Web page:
Even from a human point of view, to vent, it is good to talk with a brother and tell the priest these things, that weigh heavily in my heart. And one feels that they vent in front of God, with the Church, with the brother. Do not be afraid of Confession! When one is in line to confess, they feel these things, even shame, but then when Confession is ended, they feel free, great, beautiful, forgiveness, white (clean), happy. And this is the beauty of Confession! I would like to ask you – but don’t answer out loud, each one responds in their heart -: when was the last time you confessed, that you have confessed? Each one think about it…Has it been two days, two weeks, two years, twenty years, forty years? Everyone takes count, but everyone ask themselves: when was the last time that I confessed? And if a long time has passed, don’t miss another day, go, the priest will be good. Jesus is there, and Jesus is much better than the priests, Jesus receives you, He receives you with so much love. Be courageous and go to Confession!

Dear friends, to celebrate the Sacrament of Reconciliation means to be wrapped in a warm embrace: it is the embrace of the infinite mercy of the Father. Let us remember that beautiful, beautiful parable of the son who left his home with the inheritance money; he squandered all the money, and then, when he didn’t have anything, he decided to return home, not as a son, but as a servant. So many faults he had in his heart and so much shame. The surprise was when he began to speak, to ask forgiveness, the father did not let him speak, he embraced him, he kissed him and made a feast. But I tell you: every time we confess, God embraces us, God makes a feast! Let us go forward on this path. May God bless you!

(Pope Francis’ Catechesis: General Audience, St. Peter’s Square, Vatican City, 19 February 2014)

In years gone by, the church would readily dispense to those in serious illness or need Viaticum or, as it became popularly known the Last Rites.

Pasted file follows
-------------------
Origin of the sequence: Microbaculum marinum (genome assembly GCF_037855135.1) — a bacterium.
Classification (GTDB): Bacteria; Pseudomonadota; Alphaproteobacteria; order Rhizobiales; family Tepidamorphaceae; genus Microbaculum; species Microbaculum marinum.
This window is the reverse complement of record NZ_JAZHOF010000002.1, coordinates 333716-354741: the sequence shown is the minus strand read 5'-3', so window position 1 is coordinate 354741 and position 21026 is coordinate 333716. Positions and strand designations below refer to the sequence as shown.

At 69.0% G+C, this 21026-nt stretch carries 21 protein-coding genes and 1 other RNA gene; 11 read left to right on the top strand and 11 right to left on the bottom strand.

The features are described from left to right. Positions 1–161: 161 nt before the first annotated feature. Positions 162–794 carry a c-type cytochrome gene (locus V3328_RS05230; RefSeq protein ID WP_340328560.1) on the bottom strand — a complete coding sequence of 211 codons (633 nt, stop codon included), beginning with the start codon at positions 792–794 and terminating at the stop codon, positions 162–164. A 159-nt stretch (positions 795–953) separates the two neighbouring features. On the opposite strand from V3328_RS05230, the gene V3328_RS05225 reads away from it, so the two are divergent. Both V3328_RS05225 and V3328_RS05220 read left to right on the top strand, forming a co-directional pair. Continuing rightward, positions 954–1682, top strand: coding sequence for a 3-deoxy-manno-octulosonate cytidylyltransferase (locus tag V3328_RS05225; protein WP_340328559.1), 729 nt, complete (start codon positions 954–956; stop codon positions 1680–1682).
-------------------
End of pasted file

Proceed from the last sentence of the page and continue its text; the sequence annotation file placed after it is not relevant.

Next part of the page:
Viaticum, including anointing, confession and Eucharist, were dispensed in the knowledge that the end of your earthly life approached and the Eucharist was received as “food for the journey” from this life to the next. The down side of this was that the priest only came and prayed with you when you were close to death and many people wished that they could receive the sacraments before illness became too serious.

To this end, this sacrament is now celebrated with the Housebound and Sick in Church four times a year:

  • in March and September at St Bridget’s and
  • in June and December at St Stephen’s.

It is on these occasions that we make a special effort to bring people to the Church who may not get another opportunity to come to Mass. It is also a chance for old friends to come together again after some time and catch up with one another.

Who can receive the Sacrament?

Anyone who feels infirm in mind, body or spirit of any age who wishes to receive the sacrament can contact the priest who will come and pray with you and your family and anoint you.

We celebrate this sacrament in hospitals, nursing homes, hospices and in the home as well.